Pakistan government will 'think whether there is any need' for a military operation in North Waziristan and not take dictation from anyone on launching a campaign against militants in the tribal region, Prime Minister Yousuf Raza Gilani has said.
The government will take action wherever and whenever its writ is challenged, Gilani said last night during an appearance on Prime Minister Online, a monthly TV show in which the Premier interacts with callers from across the country.
Asked about reports that a military operation is imminent in North Waziristan tribal agency, he said: "We will think whether there is any need for it. We will not interfere in the matter unnecessarily."
He said the government is not taking dictation from anybody for action in North Waziristan.
"We are not fond of any military action and we want to have an exit strategy," he added. Gilani said his government is following the policy of "dialogue, development and deterrence" to bring militants into the mainstream. His remarks follow media reports that said Pakistan had agreed to a US demand to launch an operation in North Waziristan.
The government had earlier refused to launch an offensive in the region despite intense pressure from Washington. Gilani further said his government is ready to hold dialogue with militants provided they decommission themselves and surrender their weapons.
"But if they (militants) will challenge the writ of the government, target innocent people and attack cities, public property, installations, police stations and railways, the government will take action against them," Gilani said.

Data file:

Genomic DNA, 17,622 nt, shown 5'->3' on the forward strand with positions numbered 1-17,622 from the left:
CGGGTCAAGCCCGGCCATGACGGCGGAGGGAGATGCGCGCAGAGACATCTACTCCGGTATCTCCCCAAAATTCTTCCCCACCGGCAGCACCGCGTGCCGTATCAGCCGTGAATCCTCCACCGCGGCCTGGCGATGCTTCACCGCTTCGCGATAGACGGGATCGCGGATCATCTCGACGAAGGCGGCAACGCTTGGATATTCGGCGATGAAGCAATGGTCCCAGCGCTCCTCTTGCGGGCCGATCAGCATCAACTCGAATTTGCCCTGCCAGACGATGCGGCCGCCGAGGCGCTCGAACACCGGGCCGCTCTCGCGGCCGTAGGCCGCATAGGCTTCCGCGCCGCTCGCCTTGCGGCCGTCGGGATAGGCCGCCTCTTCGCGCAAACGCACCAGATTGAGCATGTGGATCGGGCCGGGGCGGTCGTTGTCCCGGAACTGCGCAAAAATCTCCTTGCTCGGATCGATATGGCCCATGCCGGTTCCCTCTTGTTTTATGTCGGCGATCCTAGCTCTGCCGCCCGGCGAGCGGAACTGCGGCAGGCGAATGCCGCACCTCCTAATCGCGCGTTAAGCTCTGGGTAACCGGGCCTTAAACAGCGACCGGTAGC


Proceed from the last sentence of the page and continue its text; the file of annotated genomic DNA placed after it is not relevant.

The government is determined to act against those who work against Pakistan's sovereignty and will not allow anybody to use the country's soil for acts of terrorism, he said.
"We will make Pakistan free of terrorism," he said, adding it is not in the national interest to have sympathy for Osama bin Laden, who was killed in a US raid in the garrison city of Abbottabad on May 2.
The government is working to frame a comprehensive strategy so that all institutions complement each other's efforts in the war on terrorism and share information to preempt terrorist acts and provide foolproof security, he said.
Responding to a question, Gilani said US drone attacks are unacceptable as they are "against Pakistan's sovereignty, public opinion and the spirit of resolutions passed by Parliament".
These attacks are counter-productive as they affect Pakistan's strategy to separate tribesmen from militants.
The unilateral US action in which Osama bin Laden was killed too was unacceptable, he said. Asked about the trust deficit in Pakistan-US relation, Gilani said the countries have a strategic partnership though "there are ups and down in our relations".
After US Secretary of State Hilary Clinton's recent visit to Pakistan, relations between the CIA and ISI have been repaired, he said.